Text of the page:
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Arm Holdings, the Softbank-owned British semiconductor and software company, is perhaps best known for its role in designing billions of smartphone, tablet, and smartwatch chips sold worldwide. System-on-chips built on Arm architectures have an estimated 90-95 percent share of the smartphone processing market, and Mali, Arm’s graphics processing unit (GPU), is the third most popular in mobile devices. (Arm says that to date, its roughly 1,590 licensees have shipped more than 125 billion Arm-based chips globally, with 21 billion in the fiscal year 2017 alone.)
Arm’s automotive efforts tend to get less attention. But it has licensed car hardware in some form or another since 1996 and says that the top 15 automotive chip makers tap its IP to drive 85 percent and 65 percent of in-vehicle infotainment (IVI) and advanced driver-assistance features (like adaptive cruise control and collision avoidance), respectively.
Today, in a bid to further cement its in-car dominance, the company unveiled a refreshed solutions lineup aimed at autonomous technologies.
“Key electronic innovations are going to happen in the IVI cockpit and ADAS space,” Lakshmi Mandyam, vice president of Arm’s automotive division, told VentureBeat in a phone interview. “Safety is the highest priority for car makers we talk with, for both the obvious technology factors associated with autonomous systems controlling all aspects of driving, but also to ensure that human passengers can trust their automated driver. If consumers don’t trust the autonomous systems in their cars are safe, then mass market acceptance of this technology will be slow to happen.”
To that end, Arm’s three new products and services — Arm Safety Ready, Cortex-A76AE, and Split-Lock — emphasize safety above all else.
Arm Safety Ready has Arm engineers conduct a litany of tests to ensure its chipsets meet rigorous standards, such as ISO 26262 (titled “Road vehicles — Functional Safety”), the International Organization for Standardization’s (ISO) baseline for in-car electronic systems safety, and IEC 61508, the safety systems design and deployment standard published by the Electrotechnical Commission. But it’s more than just a certifications program — Mandyam described it as a “one-stop shop” for software, tools, and components intended to reduce the cost of integrating functional safety for OEMs.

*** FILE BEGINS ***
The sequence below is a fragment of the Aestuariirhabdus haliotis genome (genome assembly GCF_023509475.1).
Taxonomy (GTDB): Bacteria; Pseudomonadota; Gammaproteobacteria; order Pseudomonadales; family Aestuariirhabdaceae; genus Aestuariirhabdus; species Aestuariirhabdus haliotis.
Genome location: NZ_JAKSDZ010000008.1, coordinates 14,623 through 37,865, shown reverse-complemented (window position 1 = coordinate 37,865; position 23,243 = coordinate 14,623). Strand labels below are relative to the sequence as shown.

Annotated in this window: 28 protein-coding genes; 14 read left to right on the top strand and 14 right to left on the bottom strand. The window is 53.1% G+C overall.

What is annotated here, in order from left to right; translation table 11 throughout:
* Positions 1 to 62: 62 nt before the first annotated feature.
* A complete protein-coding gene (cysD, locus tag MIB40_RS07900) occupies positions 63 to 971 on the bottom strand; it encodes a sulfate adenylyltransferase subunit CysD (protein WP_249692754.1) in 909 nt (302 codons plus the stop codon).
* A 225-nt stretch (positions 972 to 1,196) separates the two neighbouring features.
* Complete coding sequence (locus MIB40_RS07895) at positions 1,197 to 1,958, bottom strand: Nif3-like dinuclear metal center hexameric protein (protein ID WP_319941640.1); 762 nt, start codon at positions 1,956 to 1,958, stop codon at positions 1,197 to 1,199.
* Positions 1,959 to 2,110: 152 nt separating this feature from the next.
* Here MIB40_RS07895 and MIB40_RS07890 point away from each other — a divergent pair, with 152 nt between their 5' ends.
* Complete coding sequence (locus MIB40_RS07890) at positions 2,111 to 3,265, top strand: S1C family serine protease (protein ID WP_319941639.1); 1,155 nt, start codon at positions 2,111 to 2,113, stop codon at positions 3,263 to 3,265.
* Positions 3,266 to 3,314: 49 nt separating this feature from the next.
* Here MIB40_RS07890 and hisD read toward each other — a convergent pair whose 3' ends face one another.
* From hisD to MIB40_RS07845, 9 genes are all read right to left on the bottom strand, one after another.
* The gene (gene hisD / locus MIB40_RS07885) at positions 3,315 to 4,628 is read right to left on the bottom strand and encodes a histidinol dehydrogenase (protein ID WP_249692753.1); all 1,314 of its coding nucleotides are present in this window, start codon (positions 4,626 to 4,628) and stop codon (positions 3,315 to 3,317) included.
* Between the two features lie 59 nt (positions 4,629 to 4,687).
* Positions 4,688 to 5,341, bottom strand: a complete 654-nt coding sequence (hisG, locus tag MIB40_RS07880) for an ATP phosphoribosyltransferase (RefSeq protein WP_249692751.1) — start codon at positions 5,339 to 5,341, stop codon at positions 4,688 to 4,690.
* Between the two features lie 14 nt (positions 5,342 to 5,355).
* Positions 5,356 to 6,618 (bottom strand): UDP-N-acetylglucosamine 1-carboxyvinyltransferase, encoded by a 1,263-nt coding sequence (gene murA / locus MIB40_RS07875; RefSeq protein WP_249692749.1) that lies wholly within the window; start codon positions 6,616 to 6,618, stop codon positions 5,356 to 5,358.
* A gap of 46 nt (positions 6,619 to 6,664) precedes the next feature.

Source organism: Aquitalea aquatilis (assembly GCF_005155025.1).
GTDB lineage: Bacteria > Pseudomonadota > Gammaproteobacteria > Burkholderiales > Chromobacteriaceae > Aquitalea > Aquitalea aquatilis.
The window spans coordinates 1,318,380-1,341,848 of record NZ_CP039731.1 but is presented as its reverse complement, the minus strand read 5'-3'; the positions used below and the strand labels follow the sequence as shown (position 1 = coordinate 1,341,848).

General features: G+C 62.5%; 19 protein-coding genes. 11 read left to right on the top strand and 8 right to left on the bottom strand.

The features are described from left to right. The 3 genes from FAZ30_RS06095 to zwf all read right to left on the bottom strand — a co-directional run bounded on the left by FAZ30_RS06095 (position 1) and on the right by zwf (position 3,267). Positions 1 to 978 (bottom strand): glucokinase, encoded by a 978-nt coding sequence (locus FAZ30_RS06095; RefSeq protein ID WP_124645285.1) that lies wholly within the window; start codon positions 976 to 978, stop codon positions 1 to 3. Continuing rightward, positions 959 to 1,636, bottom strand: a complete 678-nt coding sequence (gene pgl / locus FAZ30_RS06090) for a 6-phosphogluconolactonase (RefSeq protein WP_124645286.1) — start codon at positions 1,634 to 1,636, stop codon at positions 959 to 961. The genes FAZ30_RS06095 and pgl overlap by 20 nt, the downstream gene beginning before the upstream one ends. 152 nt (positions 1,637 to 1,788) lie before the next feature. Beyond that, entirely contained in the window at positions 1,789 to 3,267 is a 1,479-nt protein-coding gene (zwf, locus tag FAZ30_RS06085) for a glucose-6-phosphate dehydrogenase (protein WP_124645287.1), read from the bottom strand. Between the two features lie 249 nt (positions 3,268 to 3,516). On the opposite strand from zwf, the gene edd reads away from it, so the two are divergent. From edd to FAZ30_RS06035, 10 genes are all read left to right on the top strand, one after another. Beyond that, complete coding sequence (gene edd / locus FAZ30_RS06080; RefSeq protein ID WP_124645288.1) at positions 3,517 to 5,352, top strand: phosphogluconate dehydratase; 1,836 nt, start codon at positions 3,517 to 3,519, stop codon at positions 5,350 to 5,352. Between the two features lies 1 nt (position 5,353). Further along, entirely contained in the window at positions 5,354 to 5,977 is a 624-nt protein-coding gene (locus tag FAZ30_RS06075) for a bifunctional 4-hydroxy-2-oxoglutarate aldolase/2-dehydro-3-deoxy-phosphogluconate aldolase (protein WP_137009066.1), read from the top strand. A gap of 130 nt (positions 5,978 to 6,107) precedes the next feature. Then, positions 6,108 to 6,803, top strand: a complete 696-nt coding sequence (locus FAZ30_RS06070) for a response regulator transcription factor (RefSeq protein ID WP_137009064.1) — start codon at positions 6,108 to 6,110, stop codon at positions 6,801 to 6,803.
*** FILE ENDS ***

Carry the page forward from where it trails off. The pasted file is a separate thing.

“The question we asked ourselves was, ‘How do we give our partners a head start on safety?'” she said. “We’ve developed certified software components, a software test library, compilers, methodologies, [and] comprehensive safety documentation … and we’re working with third-party certification authorities to pre-certify products.”
Safety Ready products include the Cortex-A72, Cortex-R5, Cortex-R52, Cortex A53, and Cortex M4, among others
Also on the list is the Cortex-A76AE, which Arm’s calling the world’s first “autonomous-class processor.” (The “AE” in Cortex-A76AE stands for “Automotive Enhanced,” a new designator reserved for chips with specific in-vehicle processing features.) The 7nm, sub-30-watt system-on-chip targets ASIL D, the highest degree of autonomous hazard as defined by ISO, and boasts more than 250 KDMIPs of computing power.
At the core of Cortex-A76AE is the Autonomous Compute Complex, a scalable architecture made up of Cortex-A76AE processors, a dedicated machine learning processor (Arm ML), and Arm’s Mali-G76 GPU meshed together with CoreLink CMN-600AE, MMU-600AE, and GIC-600AE interlinks. It supports multi-CPU clusters of up to 64 cores, with V8.2 RAS features plus memory virtualization and protection for machine learning and neural network accelerators, automotive-focused AI processing, and multiple guest operating systems.
In these ways, Mandyam said, the Cortex-A76AE is uniquely tailored to handle the vast amounts of data generated by lidar sensors, cameras, AV and storage controllers, network gateways, and other autonomous car mainstays — not to mention the software routines in operating systems from Baidu, Linaro, AutoWare, and other ecosystem partners.
“It gives OEMs the flexibility to virtualize on a single CPU and still take advantage of the Split-Lock feature,” Mandyam explained. “Our implementation allows OEMs to allocate split clusters based on the applications they have.”
The Cortex-A76AE’s other headliner is support for Split-Lock, a feature that allows OEMs to configure CPU clusters in a system-on-chip in two modes: “split mode” for high performance, which leverages two or four CPUs in said cluster, or “lock mode,” which synchronizes one or two CPU pairs for safer, less error-prone processing.
“With the processor or cores locked together, you can achieve higher levels of safety,” Mandyam said. “Each operation is checked automatically in hardware. [That’s faster than] the traditional setup, where operations are sent to another chip to check if an error has occurred. The [Cortex-A76AE] is the first processor of this performance level to incorporate Split-Lock, [and] it’s been a game-changer in our conversations with OEMs and tier-one manufacturers.”
Arm claims that in 16-core deployments, Cortex-A76AE can lead to a 10 times reduction in cost and power consumption compared to competing architectures. It’ll begin shipping in vehicles beginning in 2020, and it’s just the start — Arm’s new AE roadmap includes Helios-AE and Hercules-AE, which the company says it’ll detail at a later date.
“Historically, chip manufacturers have had to make design choices that made it more complex for them to implement safety features,” Mandyam said. “We’re introducing a high-performance processor with a best-in-class performance that’s uncompromising.”
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